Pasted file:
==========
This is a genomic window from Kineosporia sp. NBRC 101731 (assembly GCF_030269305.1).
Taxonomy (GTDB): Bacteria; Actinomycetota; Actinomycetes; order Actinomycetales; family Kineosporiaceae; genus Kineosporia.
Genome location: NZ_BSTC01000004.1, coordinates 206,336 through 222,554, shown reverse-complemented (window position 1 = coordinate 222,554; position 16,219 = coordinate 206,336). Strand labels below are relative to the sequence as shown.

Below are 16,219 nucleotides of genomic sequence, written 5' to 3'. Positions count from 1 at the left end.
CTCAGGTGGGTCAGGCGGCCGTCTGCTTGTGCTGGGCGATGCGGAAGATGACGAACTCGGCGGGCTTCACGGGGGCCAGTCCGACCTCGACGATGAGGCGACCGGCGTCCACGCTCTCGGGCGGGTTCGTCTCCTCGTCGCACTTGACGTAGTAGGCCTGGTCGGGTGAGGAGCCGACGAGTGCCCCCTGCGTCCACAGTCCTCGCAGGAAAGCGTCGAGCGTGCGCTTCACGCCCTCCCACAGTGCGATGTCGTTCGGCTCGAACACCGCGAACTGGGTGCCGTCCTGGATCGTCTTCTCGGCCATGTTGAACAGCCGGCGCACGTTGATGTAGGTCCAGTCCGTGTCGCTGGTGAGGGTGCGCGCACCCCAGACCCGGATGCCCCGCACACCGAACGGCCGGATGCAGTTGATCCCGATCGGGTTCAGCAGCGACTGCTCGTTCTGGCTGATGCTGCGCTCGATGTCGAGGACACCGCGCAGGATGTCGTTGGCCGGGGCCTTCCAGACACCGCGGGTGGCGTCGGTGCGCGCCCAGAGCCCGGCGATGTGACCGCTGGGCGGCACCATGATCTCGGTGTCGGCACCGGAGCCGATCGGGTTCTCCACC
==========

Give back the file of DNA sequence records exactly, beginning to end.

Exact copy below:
This is a genomic window from Kineosporia sp. NBRC 101731 (assembly GCF_030269305.1).
Taxonomy (GTDB): Bacteria; Actinomycetota; Actinomycetes; order Actinomycetales; family Kineosporiaceae; genus Kineosporia.
Genome location: NZ_BSTC01000004.1, coordinates 206,336 through 222,554, shown reverse-complemented (window position 1 = coordinate 222,554; position 16,219 = coordinate 206,336). Strand labels below are relative to the sequence as shown.

Below are 16,219 nucleotides of genomic sequence, written 5' to 3'. Positions count from 1 at the left end.
CTCAGGTGGGTCAGGCGGCCGTCTGCTTGTGCTGGGCGATGCGGAAGATGACGAACTCGGCGGGCTTCACGGGGGCCAGTCCGACCTCGACGATGAGGCGACCGGCGTCCACGCTCTCGGGCGGGTTCGTCTCCTCGTCGCACTTGACGTAGTAGGCCTGGTCGGGTGAGGAGCCGACGAGTGCCCCCTGCGTCCACAGTCCTCGCAGGAAAGCGTCGAGCGTGCGCTTCACGCCCTCCCACAGTGCGATGTCGTTCGGCTCGAACACCGCGAACTGGGTGCCGTCCTGGATCGTCTTCTCGGCCATGTTGAACAGCCGGCGCACGTTGATGTAGGTCCAGTCCGTGTCGCTGGTGAGGGTGCGCGCACCCCAGACCCGGATGCCCCGCACACCGAACGGCCGGATGCAGTTGATCCCGATCGGGTTCAGCAGCGACTGCTCGTTCTGGCTGATGCTGCGCTCGATGTCGAGGACACCGCGCAGGATGTCGTTGGCCGGGGCCTTCCAGACACCGCGGGTGGCGTCGGTGCGCGCCCAGAGCCCGGCGATGTGACCGCTGGGCGGCACCATGATCTCGGTGTCGGCACCGGAGCCGATCGGGTTCTCCACC